Verdict: Offer arbitration, hope he’s willing to settle for a smaller raise.
Kevin Youkilis, 3B, Chicago: $13 million team option with $1 million buyout
Since the White Sox took Youkilis from their red-stained brethren, his power and walks have come back and he’s performed as well as they could have hoped, though still not at the kinds of levels he’s achieved previously. Still, at +1.7 WAR in just 266 plate appearances in Chicago, his numbers would project out to a +4 win season in over 150 games played, which is easily worth the $12 million net cost of exercising his team option.
Of course, Youkilis has actually never managed to play 150 games in a regular season before, and has only averaged 115 per season over the last four years. So, while he’s been productive when healthy, the injuries are starting to take a toll on his body, and committing a significant chunk of the payroll to a guy who might best profile as a part-time player might not be the best use of resources for the White Sox. On the other hand, this is an absolutely miserable crop of free agent infielders, so he’d be fighting guys like Jeff Keppinger for the title of best available third base option if the Whtie Sox cut him loose. Given the relative lack of alternatives, he probably won’t have to settle for much less than what the option would guarantee him.
Verdict: Decline, but don’t expect a big savings if they try to re-sign him afterwards.
Tim Hudson, SP, Atlanta: $9 million team option or $1 million buyout
Hudson has been an excellent pitcher when healthy, and $8 million isn’t a lot of money for a guy who can still get opposing batters out, but Hudson’s future comes with a lot of red flags. He turned 37 in July, and right about that time, his velocity and strikeout rates both headed south in a hurry. After averaging 90 MPH with his fastball after coming off the disabled list in May, he bottomed out at 88 MPH in July, though he’s creeped back up to 89 in the last month or so. However, his 12% strikeout rate in the second half of the season is a problem, as even a groundball specialist like Hudson needs to miss bats every now and then in order to keep opposing runners from scoring.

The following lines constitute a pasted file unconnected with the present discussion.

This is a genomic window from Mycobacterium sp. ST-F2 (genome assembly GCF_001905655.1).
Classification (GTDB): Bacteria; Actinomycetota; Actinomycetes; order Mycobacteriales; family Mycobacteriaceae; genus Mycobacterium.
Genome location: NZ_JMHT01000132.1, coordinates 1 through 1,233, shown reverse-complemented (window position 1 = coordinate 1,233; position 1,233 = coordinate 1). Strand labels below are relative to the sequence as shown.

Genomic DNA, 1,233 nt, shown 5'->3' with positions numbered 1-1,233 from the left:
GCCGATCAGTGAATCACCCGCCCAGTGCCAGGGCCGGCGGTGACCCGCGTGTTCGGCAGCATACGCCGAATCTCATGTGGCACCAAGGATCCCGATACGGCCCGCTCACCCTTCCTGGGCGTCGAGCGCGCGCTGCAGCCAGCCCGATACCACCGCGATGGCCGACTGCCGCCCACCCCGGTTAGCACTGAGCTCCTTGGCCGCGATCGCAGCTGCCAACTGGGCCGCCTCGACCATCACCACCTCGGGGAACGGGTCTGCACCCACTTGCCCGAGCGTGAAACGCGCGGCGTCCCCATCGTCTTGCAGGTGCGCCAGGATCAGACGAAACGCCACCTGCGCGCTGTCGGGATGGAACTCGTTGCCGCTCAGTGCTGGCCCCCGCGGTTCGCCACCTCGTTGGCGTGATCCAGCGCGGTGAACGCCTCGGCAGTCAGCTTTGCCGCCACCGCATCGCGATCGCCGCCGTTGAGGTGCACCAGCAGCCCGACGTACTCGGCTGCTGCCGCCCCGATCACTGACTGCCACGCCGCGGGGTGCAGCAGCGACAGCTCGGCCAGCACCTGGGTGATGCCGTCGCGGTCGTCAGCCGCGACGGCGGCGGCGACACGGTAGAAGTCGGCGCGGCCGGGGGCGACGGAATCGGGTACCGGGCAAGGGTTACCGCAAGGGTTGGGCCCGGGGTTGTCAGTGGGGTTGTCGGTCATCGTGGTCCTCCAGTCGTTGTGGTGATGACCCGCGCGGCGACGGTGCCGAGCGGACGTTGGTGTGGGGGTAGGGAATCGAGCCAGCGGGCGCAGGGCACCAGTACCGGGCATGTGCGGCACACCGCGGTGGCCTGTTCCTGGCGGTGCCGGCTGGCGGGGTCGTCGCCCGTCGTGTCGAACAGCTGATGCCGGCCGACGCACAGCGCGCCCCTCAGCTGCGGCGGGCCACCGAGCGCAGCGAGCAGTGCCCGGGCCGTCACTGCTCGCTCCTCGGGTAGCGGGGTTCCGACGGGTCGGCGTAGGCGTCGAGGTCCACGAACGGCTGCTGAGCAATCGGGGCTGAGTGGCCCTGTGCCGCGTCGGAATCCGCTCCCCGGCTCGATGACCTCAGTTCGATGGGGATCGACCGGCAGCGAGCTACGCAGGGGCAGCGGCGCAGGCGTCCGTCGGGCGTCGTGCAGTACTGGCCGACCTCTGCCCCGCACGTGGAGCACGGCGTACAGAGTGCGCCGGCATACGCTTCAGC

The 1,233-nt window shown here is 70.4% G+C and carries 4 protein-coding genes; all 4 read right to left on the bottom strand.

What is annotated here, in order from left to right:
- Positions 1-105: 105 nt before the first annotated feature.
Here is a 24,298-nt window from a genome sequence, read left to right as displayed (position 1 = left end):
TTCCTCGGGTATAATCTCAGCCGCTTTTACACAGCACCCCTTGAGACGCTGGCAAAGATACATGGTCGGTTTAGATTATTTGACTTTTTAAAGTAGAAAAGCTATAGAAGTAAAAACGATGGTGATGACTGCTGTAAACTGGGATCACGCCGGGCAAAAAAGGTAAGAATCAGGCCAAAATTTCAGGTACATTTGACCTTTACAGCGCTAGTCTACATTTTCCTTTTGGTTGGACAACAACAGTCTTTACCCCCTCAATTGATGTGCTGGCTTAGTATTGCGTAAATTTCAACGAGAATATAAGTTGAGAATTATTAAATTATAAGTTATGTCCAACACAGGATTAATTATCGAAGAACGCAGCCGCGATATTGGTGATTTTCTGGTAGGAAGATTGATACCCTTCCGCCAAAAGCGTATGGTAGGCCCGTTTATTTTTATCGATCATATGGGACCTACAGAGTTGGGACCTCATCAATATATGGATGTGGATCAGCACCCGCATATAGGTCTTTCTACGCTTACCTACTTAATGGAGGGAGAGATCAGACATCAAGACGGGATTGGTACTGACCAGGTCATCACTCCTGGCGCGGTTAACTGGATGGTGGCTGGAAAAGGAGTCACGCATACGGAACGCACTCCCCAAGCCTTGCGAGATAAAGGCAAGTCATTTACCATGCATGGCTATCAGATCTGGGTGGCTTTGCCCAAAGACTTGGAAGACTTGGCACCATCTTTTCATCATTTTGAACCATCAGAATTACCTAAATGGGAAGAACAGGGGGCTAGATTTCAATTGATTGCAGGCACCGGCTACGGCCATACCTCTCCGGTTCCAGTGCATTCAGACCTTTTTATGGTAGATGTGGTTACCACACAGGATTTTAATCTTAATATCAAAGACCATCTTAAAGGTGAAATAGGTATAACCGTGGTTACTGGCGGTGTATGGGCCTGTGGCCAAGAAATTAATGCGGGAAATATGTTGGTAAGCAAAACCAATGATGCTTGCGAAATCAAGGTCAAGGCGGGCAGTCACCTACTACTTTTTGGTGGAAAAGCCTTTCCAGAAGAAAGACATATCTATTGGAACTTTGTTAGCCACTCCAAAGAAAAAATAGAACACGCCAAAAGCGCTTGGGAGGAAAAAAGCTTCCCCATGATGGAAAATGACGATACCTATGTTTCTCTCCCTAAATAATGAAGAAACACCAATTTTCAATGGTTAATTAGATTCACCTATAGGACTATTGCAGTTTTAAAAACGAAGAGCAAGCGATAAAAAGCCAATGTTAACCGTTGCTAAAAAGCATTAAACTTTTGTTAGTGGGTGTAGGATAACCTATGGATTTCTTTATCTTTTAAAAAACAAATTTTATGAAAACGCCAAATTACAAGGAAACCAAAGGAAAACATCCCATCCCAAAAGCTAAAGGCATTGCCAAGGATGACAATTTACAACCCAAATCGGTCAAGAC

Given his advancing age, his back surgery last winter, and his declining velocity and strikeout rates, committing $8 million to Hudson might not be in the Braves best interests. As a Georgia resident near the end of his career, Hudson may be more willing to take a paycut to stay close to home, but how low he’ll be willing to go while still being a rather effective pitcher remains to be seen. If the Braves put him on the market, he might be this winter’s Roy Oswalt.
Verdict: Decline, then try to re-sign to an incentive-laden contract.